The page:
One of the offseason's key deadlines strikes Monday at midnight ET, when all Major League teams are required to decide whether to offer arbitration to their outgoing free agents. Baltimore isn't expected to do so for any of its four veterans, none of whom would require Draft pick compensation if they accepted arbitration and signed elsewhere.

All four of Baltimore's affected players -- first baseman Kevin Millar, left fielder Jay Payton and infielders Alex Cintron and Juan Castro -- were designated as neither Type A nor Type B free agents. That means that there is virtually no advantage to offering them arbitration, beyond the possibility that they'd accept and stay in the fold.

The Orioles aren't expected to make a serious play for any of their outgoing free agents, but Millar likely represents the best chance of the four to return. Baltimore is attempting to make a play for Severna Park, Md., native Mark Teixeira at first base, and even if that falls through, the club would likely move Aubrey Huff over from designated hitter.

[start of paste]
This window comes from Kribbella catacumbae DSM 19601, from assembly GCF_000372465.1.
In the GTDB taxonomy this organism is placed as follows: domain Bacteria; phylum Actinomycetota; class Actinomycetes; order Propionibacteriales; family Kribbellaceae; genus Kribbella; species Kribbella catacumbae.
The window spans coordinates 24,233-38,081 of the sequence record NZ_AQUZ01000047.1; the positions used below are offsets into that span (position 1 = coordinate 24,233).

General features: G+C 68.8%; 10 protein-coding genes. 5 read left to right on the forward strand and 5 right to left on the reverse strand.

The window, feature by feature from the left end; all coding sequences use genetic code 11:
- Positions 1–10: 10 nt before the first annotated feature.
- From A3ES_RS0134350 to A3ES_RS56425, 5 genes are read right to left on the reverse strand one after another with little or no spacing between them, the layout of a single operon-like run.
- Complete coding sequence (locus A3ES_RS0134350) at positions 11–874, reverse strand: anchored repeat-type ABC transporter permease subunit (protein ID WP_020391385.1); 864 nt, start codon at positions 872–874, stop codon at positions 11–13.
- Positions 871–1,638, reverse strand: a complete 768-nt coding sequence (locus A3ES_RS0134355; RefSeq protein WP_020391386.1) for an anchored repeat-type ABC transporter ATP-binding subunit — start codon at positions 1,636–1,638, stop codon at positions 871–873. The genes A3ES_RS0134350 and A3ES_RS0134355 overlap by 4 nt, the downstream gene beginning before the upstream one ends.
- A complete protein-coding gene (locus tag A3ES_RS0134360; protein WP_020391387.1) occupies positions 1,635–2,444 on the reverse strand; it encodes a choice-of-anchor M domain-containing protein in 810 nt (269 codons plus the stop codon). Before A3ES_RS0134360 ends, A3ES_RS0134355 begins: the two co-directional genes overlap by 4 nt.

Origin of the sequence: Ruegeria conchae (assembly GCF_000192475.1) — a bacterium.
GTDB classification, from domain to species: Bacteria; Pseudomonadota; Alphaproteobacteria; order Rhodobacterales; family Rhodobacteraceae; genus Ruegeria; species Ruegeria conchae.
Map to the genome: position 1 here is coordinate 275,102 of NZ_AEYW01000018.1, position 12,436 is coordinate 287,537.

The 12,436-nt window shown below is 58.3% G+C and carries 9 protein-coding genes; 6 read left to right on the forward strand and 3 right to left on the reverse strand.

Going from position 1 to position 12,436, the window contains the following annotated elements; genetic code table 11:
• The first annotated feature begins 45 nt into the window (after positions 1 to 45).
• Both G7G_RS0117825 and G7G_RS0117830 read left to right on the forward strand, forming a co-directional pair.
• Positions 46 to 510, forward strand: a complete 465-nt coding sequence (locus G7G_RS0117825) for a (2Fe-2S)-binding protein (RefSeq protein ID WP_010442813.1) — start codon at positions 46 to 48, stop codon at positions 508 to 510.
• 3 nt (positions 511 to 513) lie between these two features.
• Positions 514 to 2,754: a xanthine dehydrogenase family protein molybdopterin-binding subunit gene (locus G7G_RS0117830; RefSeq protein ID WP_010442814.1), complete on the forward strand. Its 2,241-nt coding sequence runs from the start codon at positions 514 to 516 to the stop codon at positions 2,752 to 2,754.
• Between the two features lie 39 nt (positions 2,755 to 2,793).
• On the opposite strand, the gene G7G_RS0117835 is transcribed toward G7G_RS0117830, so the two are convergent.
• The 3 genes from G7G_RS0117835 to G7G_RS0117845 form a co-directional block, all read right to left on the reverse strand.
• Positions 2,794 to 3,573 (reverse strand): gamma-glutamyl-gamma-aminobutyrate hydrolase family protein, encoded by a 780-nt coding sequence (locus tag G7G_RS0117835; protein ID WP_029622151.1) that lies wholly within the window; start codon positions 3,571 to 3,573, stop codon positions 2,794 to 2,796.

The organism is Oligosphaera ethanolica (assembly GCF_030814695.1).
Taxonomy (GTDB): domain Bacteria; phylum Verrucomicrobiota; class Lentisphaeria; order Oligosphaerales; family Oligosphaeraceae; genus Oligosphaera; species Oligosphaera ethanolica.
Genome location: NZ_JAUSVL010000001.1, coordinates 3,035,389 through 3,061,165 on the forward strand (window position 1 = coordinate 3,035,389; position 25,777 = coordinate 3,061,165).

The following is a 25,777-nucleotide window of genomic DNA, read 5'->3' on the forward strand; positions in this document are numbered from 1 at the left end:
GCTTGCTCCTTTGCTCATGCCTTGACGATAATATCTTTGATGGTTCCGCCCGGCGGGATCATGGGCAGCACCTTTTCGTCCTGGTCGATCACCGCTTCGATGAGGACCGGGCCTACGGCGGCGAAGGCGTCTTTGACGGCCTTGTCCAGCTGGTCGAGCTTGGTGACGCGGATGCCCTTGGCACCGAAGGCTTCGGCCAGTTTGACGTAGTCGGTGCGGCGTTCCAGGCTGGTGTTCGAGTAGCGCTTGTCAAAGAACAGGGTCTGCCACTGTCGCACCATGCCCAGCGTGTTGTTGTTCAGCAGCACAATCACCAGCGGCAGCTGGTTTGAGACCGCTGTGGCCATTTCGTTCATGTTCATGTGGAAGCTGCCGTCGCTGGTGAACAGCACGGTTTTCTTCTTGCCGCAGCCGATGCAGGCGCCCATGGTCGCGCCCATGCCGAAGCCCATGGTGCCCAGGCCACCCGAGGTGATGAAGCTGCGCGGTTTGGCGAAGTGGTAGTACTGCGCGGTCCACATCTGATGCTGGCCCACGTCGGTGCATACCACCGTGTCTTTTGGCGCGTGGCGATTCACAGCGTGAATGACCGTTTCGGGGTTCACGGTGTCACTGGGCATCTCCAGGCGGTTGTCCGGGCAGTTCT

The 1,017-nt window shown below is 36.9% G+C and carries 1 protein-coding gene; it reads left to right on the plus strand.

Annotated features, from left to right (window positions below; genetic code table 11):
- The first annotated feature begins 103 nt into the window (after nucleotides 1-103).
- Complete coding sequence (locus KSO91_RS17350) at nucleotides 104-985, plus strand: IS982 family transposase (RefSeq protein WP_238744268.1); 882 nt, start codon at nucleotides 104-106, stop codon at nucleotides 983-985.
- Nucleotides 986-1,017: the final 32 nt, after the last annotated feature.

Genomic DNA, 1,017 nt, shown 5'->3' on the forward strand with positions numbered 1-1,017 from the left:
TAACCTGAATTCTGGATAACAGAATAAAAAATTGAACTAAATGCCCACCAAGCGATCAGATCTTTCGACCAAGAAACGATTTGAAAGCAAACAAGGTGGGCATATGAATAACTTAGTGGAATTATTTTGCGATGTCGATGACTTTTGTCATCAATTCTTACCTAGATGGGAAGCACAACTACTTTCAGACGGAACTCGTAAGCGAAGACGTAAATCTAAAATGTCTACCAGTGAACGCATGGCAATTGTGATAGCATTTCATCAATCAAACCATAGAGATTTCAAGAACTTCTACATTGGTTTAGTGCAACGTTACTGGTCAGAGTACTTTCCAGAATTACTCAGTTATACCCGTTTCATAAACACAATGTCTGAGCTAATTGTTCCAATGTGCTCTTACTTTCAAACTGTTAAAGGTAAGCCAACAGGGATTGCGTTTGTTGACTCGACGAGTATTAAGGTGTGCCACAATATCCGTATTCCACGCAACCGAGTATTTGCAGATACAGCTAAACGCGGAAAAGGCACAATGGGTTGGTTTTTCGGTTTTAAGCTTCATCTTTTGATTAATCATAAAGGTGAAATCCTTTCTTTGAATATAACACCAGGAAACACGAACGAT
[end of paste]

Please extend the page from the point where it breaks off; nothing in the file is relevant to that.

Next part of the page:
Millar has voiced his desire to come back to Baltimore for a fourth season, though, and will likely be available to sign late in the process. With that in mind, his candidacy may become more attractive over time.

Hot Stove

Things are a little more cut-and-dried with Payton, who grew uncomfortable with his role as last season progressed. The veteran is believed to want a shot at a starting job in another city, and failing that, to play for a contender. The Orioles' outfield appears to be set, with Luke Scott, Adam Jones and Nick Markakis nailing down jobs.

Castro and Cintron were both part of Baltimore's ill-fated effort to determine the starting shortstop job last year, a search that will continue into this offseason and perhaps beyond. Both veterans held the starting role at one point or another, as did light-hitting utility types like Luis Hernandez, Freddie Bynum and Brandon Fahey.